Hershey has a much better positioning this season thanks to an excellent December. The team had an 8-9-2-3 record on November 30th. The following evening Hershey started a nine-game winning streak and won 10 of 11 games in December. Add 7-4-0-0 start in January, and the team’s 55 points are tied with Hartford atop the Atlantic Division standings. Hershey’s 25 wins also are tied for the Eastern Conference lead and third-most in the AHL.

Second-year head coach Spencer Carbery has the Bears playing committed two-way hockey that does not rely too heavily on one line. Hershey is second in the AHL in shots-against 26.5, and their penalty kill ranks third. What the Bears may lack in breakout offensive firepower, they more than compensate for that with a well-balanced offence. Hershey has outshot opponents 18 times this season, second-most in the AHL.

The Washington-Hershey affiliation agreement expires this season. It has been wildly successful for both parties, and there is every indication that it will continue. A 12th Calder Cup banner in Hershey would be the fourth since the two sides teamed up in 2005.


Rocket head coach Joel Bouchard is loud, intense, and always on.

Even amid a pile of injuries and recalls to the flailing parent club a short Montreal Metro ride away, Bouchard has managed to keep his club in the playoff hunt.

The second-year head coach stresses — loudly, if necessary — playing a tenacious defensive game. Laval is first in the league at 26.4 shots-against per game.  Now they need goaltending to match that team play. Charlie Lindgren is with the Canadiens, and Keith Kinkaid has struggled since his demotion to the AHL. It has been rookie Cayden Primeau who has been Laval’s best goaltender.

Michael McCarron finally moved on to the Nashville Predators organization in a trade earlier this month after a frustrating tenure — both for him and the Habs. He yielded F Laurent Dauphin, another project, in return. Forward Jake Evans continues to look like a future NHL forward and leads Laval in scoring at 9-20-29 in 43 games. Defensively, Otto Leskinen has adapted well to the AHL while Josh Brook is an encouraging prospect on the Laval blue line. Charles Hudon can score in bunches, and former AHL MVP Phil Varone has returned from a long-term injury.

Problems have beset the Canadiens at the AHL level for years, and a lack of consistent development has hampered the NHL club. A trip to the Calder Cup Playoffs would only be the Montreal organization’s second in nine seasons and give prospects like Brook, Evans, Leskinen, and Primeau much-needed high-pressure hockey this spring.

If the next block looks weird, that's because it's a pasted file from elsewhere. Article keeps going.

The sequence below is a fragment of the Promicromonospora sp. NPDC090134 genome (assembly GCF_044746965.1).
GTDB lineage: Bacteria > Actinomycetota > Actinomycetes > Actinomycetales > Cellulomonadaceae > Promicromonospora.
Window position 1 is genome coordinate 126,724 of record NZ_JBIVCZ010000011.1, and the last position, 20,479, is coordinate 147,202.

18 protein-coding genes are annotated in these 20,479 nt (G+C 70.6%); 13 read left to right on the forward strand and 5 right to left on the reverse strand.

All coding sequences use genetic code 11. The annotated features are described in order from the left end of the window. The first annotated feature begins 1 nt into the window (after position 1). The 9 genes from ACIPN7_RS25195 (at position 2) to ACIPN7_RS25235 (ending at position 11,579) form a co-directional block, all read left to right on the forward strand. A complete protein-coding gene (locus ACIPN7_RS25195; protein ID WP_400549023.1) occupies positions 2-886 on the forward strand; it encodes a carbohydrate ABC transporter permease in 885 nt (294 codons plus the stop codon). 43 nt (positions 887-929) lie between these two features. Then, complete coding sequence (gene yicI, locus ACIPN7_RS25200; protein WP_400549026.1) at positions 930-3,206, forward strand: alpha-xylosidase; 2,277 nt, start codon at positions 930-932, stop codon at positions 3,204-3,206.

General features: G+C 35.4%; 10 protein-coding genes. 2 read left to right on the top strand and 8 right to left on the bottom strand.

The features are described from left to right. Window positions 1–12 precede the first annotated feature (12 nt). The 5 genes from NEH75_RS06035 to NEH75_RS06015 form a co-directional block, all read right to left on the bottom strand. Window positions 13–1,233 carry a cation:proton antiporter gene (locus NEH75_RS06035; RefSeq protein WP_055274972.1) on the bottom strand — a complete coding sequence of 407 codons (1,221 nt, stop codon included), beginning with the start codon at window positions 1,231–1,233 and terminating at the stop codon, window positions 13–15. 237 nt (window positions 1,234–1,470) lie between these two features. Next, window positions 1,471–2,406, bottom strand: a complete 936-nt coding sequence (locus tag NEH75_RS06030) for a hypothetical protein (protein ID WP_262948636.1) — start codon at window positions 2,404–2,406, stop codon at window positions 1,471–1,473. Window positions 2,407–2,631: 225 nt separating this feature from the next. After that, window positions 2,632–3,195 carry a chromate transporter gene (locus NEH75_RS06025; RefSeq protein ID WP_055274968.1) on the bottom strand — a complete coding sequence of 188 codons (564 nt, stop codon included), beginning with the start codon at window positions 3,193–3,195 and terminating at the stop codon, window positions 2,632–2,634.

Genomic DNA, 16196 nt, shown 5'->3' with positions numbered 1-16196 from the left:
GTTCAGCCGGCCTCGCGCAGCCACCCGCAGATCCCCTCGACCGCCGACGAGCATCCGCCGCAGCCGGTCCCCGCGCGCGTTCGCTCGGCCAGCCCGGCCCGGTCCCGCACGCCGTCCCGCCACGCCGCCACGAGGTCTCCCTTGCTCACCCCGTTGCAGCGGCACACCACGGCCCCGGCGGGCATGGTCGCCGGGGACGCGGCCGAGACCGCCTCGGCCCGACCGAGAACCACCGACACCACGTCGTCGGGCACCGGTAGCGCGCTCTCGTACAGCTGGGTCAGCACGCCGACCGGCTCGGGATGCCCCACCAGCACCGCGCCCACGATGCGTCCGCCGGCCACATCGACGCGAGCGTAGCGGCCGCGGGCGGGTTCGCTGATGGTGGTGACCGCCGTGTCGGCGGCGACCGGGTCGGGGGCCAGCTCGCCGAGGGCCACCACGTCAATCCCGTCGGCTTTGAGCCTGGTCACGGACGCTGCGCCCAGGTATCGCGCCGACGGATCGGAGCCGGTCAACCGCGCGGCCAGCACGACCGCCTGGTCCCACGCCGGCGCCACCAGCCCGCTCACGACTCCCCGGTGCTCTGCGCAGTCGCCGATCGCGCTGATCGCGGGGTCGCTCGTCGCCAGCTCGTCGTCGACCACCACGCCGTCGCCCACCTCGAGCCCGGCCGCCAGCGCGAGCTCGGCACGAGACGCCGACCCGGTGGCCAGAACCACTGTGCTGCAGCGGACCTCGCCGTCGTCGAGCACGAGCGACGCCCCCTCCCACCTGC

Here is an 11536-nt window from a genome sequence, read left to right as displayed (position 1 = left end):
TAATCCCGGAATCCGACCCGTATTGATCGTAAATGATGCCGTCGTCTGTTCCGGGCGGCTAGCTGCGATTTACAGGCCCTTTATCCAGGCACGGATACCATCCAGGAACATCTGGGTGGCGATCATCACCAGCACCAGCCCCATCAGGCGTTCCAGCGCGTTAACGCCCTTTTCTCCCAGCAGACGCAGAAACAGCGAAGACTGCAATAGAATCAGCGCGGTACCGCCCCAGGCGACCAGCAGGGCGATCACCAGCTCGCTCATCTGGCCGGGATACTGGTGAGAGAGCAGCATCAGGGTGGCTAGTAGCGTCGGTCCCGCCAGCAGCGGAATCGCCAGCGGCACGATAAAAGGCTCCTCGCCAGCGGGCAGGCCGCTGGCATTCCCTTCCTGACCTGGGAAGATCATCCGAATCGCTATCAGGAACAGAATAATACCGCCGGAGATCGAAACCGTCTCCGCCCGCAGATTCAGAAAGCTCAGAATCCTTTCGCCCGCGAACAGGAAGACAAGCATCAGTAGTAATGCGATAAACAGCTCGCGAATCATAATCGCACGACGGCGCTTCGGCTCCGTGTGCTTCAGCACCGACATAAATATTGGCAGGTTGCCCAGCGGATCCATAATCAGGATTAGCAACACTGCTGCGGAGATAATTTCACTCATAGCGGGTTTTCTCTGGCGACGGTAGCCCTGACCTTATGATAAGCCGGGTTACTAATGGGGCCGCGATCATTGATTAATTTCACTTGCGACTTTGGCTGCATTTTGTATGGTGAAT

One possible storyline to watch is the possible addition of Boston forward David Backes to the Providence lineup.

The 35-year-old has 1-2-3 in 16 games for Boston; he cleared NHL waivers last weekend and is a possibility to join Providence later this month. While his NHL production has fallen dramatically in recent seasons, there is every reason to think that he can still be a positive addition to the P-Bruins on and off the ice. This is a long-time NHL captain who played deep into the Stanley Cup Playoffs as recently as last season for one of the NHL’s top outfits.

Boston prospects are doing much of the work Providence. Along with a deep set of young defensive prospects (Jérémy Lauzon, Urho Vaakanainen, and Cooper Zech) who have experienced blueliners to lean on, rookie forward Jack Studnicka is 14-15-29 in 42 AHL games, with a league-leading five shorthanded strikes. Boston snagged Studnicka in the second round of the 2017 NHL Draft. Captain Paul Carey can always be counted on for ample offence, and Boston first-rounder Trent Frederic has added an intriguing feisty element to his repertoire this season.

With Tuukka Rask out with a concussion for Boston, Providence has had to deal with alternating recalls for Max Lagacé and Dan Vladar recently. That situation prompted the organization to sign goaltending depth via Martin Ouellette on an AHL contract. The 28-year-old spent 2018-19 at the AHL and ECHL levels in the Tampa Bay Lightning organization before a gruesome leg injury ended his season. He had a slow start in the ECHL season before going to the Utah Grizzlies, the ECHL affiliate of the Colorado Avalanche. There he posted an 11-1-2 | 2.11 | .924 in 14 games before Providence came calling.

Each season Providence may not necessarily have the shiniest set of prospects, but they always manage to develop talent quietly that can slot into roles with Boston. The P-Bruins fastidious attention to defensive detail makes them a tough second-half out.